The Independent Market Observer

A Focus on Gratitude

Posted by Brad McMillan, CFA®, CFP®

Find me on:

This entry was posted on Mar 20, 2019 4:05:34 PM

and tagged Commentary

Leave a comment

gratitudeThis will be a short post as I am on a plane headed back home from Florida. For me, this brief time in the air is a great opportunity to do something I try to do a couple of times a year here on the blog: focus on gratitude. Gratitude is one of the easiest and most effective ways to improve your life. Doing a daily gratitude practice, where I write down three things I am grateful for every day, has changed my life immeasurably for the better. Gratitude is not usually associated with air travel, I admit, but let’s see what we can do here.

What am I grateful for?

At the simplest level, I am grateful that I have an empty seat next to me—something you don’t get that often anymore. That the plane was on time. That I am headed home. Simple things, but meaningful.

Looking back at the past couple of days, however, I have much more to give thanks for. I came down to Florida from Boston to speak to a group of clients for one of our advisors. So, I took the chance to bring my wife and son to visit with my parents over the weekend. In no particular order, here are a few things that warrant gratitude. 

  1. I have a wife and son. Family is the most important thing in life, and I am immensely blessed with my immediate family.
  2. I have great parents—who are still alive and healthy. I want to visit them, and they want me there. (I think!) Not everyone can say the same.
  3. I can afford to take my family down to Florida for the weekend.
  4. I have the kind of job—and work for the kind of company—where this type of trip is not only allowed but encouraged.

Beyond my personal life, I can highlight other things to be grateful for. 

  1. Travel is easy and cheap, which wasn’t the case earlier in my life.
  2. Life spans are getting longer and healthier. Decades ago, my parents might not have been able to host us, and our own health might not have been as good.
  3. Retirement savings and pension systems, including social security, exist. My parents are financially solvent, and my wife and I are working on it. Many people take social security for granted, but it provides the financial foundation for many seniors. I am grateful it is there, even as I hope not to depend on it.
  4. And, of course, we live in the U.S., where you can retire to Florida and visit from Massachusetts, all while staying in the same country.

Are there things to worry about and things that could be better? Of course. Does that really matter when we focus on gratitude for what we have? No. The point here is to appreciate what we do have. Most people, when they think about it, have a lot.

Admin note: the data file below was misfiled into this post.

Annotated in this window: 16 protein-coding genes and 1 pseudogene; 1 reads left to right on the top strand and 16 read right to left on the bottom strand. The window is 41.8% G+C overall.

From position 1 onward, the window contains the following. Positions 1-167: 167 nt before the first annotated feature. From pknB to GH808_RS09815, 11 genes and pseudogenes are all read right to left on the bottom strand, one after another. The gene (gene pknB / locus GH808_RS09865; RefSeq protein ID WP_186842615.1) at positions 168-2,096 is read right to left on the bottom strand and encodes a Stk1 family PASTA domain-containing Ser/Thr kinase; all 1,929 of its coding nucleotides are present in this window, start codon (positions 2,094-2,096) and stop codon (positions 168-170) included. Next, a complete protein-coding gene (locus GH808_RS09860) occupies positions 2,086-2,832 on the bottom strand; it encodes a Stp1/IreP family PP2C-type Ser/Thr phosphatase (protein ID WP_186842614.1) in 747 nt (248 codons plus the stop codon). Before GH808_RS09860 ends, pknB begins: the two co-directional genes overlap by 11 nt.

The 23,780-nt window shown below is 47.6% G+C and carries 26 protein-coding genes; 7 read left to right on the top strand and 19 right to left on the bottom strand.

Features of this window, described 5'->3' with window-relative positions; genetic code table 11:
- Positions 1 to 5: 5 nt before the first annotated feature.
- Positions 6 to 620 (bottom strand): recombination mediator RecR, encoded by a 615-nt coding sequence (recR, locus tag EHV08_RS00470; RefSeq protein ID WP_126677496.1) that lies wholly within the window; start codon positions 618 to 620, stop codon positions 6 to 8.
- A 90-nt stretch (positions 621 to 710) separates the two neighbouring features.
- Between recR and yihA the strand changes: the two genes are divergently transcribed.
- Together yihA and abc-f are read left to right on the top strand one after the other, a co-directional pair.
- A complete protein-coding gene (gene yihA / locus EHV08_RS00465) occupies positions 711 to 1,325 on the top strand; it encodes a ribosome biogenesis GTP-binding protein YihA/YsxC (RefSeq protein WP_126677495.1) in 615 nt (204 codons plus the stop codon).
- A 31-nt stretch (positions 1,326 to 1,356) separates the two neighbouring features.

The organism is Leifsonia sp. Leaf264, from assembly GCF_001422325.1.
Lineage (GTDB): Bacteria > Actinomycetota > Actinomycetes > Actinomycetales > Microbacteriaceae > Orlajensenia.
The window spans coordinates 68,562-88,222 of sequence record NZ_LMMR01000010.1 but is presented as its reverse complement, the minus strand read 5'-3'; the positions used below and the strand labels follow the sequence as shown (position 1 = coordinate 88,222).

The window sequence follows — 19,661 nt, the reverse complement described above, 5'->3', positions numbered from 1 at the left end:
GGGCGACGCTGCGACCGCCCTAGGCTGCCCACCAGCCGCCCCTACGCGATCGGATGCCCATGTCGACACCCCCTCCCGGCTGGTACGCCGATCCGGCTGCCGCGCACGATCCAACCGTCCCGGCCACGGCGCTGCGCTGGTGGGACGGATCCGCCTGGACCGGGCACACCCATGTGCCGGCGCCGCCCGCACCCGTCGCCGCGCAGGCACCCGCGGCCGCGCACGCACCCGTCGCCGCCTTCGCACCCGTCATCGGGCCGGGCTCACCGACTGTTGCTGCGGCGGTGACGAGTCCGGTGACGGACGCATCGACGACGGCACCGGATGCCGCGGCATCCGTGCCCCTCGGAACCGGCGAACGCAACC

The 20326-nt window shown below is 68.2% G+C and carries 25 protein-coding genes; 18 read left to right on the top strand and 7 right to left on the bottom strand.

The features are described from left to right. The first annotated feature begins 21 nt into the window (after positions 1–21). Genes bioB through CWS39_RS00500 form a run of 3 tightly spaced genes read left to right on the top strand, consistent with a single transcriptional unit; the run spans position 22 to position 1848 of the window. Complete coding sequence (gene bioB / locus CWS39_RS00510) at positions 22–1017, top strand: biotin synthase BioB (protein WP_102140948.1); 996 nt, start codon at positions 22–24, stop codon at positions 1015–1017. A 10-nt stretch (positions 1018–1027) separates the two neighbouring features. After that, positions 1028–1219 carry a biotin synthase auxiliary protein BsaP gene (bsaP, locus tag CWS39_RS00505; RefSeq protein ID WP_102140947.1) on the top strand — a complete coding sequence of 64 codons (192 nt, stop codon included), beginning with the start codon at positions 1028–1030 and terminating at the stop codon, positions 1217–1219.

Take a moment

We live in an era of abundance and prosperity unique in history. We are privileged—despite all the real concerns—to do so in one of the wealthiest and most advanced countries in the world. So you may be grateful for the big things (like modern medicine or living in the U.S.) or the small things (like an open seat next to you on the plane). You can be grateful for your spouse and kids, even if you occasionally get quite annoyed with them. You can recognize that you want things to be better—and still be grateful for what you have.

I am taking this flight as a chance to reflect in more depth on just how grateful I am for my life. I hope you the readers are just as lucky, or even more so, and that you take some time (go ahead, I’ll wait) to appreciate that and to be truly grateful for your blessings.

Have a wonderful day.

Subscribe via Email

New call-to-action
Crash-Test Investing

Hot Topics

New Call-to-action



see all



The information on this website is intended for informational/educational purposes only and should not be construed as investment advice, a solicitation, or a recommendation to buy or sell any security or investment product. Please contact your financial professional for more information specific to your situation.

Certain sections of this commentary contain forward-looking statements that are based on our reasonable expectations, estimates, projections, and assumptions. Forward-looking statements are not guarantees of future performance and involve certain risks and uncertainties, which are difficult to predict. Past performance is not indicative of future results. Diversification does not assure a profit or protect against loss in declining markets.

The S&P 500 Index is a broad-based measurement of changes in stock market conditions based on the average performance of 500 widely held common stocks. All indices are unmanaged and investors cannot invest directly in an index.

The MSCI EAFE (Europe, Australia, Far East) Index is a free float‐adjusted market capitalization index that is designed to measure the equity market performance of developed markets, excluding the U.S. and Canada. The MSCI EAFE Index consists of 21 developed market country indices.

One basis point (bp) is equal to 1/100th of 1 percent, or 0.01 percent.

The VIX (CBOE Volatility Index) measures the market’s expectation of 30-day volatility across a wide range of S&P 500 options.

The forward price-to-earnings (P/E) ratio divides the current share price of the index by its estimated future earnings.

Third-party links are provided to you as a courtesy. We make no representation as to the completeness or accuracy of information provided on these websites. Information on such sites, including third-party links contained within, should not be construed as an endorsement or adoption by Commonwealth of any kind. You should consult with a financial advisor regarding your specific situation.


Please review our Terms of Use

Commonwealth Financial Network®